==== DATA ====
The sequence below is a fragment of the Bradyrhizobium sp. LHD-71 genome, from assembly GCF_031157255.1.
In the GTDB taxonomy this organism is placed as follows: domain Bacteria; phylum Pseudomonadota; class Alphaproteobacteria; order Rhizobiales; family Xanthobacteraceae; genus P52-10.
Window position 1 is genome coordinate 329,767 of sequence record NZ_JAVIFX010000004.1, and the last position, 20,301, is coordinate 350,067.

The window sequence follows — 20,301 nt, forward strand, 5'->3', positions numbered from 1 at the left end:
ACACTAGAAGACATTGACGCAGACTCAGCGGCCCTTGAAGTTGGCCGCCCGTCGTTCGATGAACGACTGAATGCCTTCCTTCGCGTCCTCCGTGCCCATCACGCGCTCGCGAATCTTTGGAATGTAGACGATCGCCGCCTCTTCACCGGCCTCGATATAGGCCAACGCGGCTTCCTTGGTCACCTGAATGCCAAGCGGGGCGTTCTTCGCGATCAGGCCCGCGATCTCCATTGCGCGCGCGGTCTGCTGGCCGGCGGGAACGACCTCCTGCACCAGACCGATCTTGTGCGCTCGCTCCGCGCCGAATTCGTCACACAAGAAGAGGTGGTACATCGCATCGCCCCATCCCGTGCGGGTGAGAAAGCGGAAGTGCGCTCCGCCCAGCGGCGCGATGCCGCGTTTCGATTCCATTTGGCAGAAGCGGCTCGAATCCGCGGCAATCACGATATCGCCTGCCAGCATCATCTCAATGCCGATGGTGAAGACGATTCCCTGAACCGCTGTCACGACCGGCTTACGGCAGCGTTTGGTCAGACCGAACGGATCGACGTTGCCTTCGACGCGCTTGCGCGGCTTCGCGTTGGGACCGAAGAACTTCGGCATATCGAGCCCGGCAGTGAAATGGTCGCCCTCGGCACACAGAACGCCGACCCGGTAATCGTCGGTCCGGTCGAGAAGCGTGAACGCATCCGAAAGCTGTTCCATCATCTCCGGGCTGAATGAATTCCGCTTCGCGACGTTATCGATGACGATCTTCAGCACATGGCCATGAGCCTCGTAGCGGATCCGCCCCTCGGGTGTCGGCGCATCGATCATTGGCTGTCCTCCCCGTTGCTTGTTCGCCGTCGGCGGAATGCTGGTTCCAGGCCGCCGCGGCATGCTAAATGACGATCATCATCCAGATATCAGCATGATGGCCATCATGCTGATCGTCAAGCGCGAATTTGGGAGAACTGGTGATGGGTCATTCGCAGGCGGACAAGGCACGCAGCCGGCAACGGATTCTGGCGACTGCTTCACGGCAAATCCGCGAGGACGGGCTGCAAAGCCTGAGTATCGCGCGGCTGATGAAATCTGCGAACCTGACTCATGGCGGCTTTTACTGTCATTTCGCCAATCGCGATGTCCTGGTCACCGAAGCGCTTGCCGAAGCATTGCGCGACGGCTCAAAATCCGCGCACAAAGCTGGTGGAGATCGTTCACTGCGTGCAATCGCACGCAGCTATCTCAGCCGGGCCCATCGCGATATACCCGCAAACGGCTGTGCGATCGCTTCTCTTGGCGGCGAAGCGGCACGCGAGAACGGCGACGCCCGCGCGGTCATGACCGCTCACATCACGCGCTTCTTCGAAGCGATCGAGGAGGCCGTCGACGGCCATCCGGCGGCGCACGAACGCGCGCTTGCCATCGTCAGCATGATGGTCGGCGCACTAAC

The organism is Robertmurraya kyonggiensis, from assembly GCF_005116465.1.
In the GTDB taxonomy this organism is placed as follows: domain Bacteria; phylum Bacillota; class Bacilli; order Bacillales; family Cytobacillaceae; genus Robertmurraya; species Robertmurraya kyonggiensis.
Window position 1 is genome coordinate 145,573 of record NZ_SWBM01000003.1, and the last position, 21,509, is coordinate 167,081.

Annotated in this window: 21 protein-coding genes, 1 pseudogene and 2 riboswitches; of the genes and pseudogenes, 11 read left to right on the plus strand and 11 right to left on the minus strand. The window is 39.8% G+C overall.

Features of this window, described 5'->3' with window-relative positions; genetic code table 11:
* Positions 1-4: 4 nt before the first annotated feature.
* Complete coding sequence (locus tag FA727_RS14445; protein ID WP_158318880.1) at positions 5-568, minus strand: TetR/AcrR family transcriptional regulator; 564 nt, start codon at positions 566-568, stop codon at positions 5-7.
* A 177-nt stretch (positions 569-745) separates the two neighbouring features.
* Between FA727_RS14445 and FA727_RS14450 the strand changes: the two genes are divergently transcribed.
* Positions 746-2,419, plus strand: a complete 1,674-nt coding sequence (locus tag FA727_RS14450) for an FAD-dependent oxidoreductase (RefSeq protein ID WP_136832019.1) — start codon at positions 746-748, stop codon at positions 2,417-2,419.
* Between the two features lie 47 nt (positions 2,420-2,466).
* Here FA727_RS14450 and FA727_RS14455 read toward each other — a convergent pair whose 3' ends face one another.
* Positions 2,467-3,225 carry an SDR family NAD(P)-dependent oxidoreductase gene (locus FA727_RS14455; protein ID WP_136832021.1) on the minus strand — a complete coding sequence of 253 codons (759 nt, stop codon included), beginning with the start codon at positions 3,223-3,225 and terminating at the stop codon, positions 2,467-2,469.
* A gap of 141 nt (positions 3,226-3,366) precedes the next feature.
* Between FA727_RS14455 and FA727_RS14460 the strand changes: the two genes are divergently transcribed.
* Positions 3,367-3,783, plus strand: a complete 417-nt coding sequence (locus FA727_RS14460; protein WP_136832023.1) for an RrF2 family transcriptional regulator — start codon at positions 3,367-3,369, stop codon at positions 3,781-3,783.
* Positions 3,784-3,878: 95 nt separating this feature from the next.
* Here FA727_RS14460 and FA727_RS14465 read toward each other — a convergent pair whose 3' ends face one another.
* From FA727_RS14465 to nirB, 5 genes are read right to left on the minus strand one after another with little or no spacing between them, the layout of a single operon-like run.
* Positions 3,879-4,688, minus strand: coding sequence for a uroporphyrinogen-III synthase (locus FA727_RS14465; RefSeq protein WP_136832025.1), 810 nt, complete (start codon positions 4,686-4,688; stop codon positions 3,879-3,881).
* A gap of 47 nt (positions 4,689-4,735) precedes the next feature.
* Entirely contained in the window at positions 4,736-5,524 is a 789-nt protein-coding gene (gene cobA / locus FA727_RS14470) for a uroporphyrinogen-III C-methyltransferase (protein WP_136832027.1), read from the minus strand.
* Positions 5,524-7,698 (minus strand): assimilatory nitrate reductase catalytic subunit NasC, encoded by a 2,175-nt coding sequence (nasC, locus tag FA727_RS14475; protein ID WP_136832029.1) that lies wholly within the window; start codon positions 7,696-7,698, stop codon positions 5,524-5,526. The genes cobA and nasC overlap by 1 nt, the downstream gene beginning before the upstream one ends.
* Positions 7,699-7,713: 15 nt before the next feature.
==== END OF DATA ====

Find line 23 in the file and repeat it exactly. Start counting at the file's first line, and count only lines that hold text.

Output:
* Here FA727_RS14460 and FA727_RS14465 read toward each other — a convergent pair whose 3' ends face one another.